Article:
Exports: The Other Side of the Coin

The other day, I talked a little bit on imports.  Today, I want to talk about the other side of trade, exports.

Exports are a cost.  Exports are domestically-produced goods and services a nation must give up in order to obtain imports (going back to our GDP identity, “exports” are a positive since they are domestically produced).  But exports are a cost to the economy because it means there are now fewer goods/services the domestic population may consume.

An example:

Imagine a nation.  This nation exports everything it has: every tree, every ounce of food, every scrap of metal, everything.  Their exports would be relatively high, but where would their standard of living be?  Unless the nation imports its food, resources, clothing, consumer good, etc, the people will have nothing because they’ve sent it all away.

Now, none of this is to say exports are bad.  Exports are a cost, yes, but costs often provide benefits, too.  Just as a new employee costs a company (in salary & compensation), it also provides a benefit (new labor).  Exports can provide benefits in an economy: creation of jobs, trading a resource or good for a different kind of resource or good not available within the national borders, that sort of thing.  But once should never let the idea that the exports themselves are the benefit cloud their judgement.  When exports are subsidized (think of the Ex-Im Bank), the increase of costs is subsidized, not benefits.

One thought on “Exports: The Other Side of the Coin

  1. When you export something, you are usually given little chits of paper from the foreign entity which represent a promise to give you something back in kind. In kind means different things in different parts of the world. Florida, may have lots of oranges but few bananas Equador might have lots of bananas and few oranges. Farmers in each country trying to sell their goods to locals might have great difficulty or will have to accept a low price, but if the export their respective goods they will get more value in the other’s commodity. The farmer in Florida will get relatively rare bananas the the equidorian otherwise could not give away in his own home, and visa versa for the oranges. So the exports didn’t have the effect of making a country poorer at all, it greatly increased the wealth for both.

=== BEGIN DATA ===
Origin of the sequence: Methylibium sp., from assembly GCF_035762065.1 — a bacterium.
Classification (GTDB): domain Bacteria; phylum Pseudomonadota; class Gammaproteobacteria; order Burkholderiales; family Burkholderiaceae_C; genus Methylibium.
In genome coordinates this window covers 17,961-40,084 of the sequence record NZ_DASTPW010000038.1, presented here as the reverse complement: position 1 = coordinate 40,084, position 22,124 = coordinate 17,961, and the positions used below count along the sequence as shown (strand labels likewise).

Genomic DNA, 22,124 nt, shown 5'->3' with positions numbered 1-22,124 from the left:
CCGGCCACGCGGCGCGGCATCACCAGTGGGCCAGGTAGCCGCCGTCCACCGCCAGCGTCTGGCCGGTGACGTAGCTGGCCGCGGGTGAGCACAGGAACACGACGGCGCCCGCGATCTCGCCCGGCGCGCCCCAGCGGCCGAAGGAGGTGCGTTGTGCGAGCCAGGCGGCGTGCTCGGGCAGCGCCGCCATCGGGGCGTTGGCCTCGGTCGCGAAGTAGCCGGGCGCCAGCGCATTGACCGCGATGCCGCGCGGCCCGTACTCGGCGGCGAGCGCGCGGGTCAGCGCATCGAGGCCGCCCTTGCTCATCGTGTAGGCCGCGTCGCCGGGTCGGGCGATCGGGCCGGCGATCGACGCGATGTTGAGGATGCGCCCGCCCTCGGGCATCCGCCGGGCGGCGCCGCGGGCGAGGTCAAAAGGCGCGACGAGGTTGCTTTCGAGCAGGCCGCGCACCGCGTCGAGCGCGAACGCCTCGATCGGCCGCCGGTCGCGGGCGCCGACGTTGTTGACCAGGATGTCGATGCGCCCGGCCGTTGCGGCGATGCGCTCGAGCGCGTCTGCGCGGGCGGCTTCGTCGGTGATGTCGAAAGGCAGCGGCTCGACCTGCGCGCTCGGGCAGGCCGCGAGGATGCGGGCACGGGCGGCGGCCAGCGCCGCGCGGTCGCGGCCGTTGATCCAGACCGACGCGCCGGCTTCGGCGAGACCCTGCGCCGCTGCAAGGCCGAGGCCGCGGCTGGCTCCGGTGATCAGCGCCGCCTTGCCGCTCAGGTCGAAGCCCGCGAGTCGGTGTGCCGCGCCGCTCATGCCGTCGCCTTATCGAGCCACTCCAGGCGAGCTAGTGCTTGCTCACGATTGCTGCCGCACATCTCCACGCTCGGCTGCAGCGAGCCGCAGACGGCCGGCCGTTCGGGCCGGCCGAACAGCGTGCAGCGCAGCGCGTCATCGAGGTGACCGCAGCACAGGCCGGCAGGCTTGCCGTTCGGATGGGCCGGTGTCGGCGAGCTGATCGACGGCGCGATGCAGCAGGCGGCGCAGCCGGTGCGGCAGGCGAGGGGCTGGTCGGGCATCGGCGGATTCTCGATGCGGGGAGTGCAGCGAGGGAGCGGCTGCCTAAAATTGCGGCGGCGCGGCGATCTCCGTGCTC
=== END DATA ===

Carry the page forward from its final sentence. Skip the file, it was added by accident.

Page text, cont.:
There are other cases where a country produces a lot of something and both exports and imports that product. In the US it happens because it is more costly to ship certain things domestically than it is to ship and receive from certain foreign entities. Oil is like that. We could export oil from the Gulf and then import on the east coast, because it is cheaper and easier to get Arab oil.


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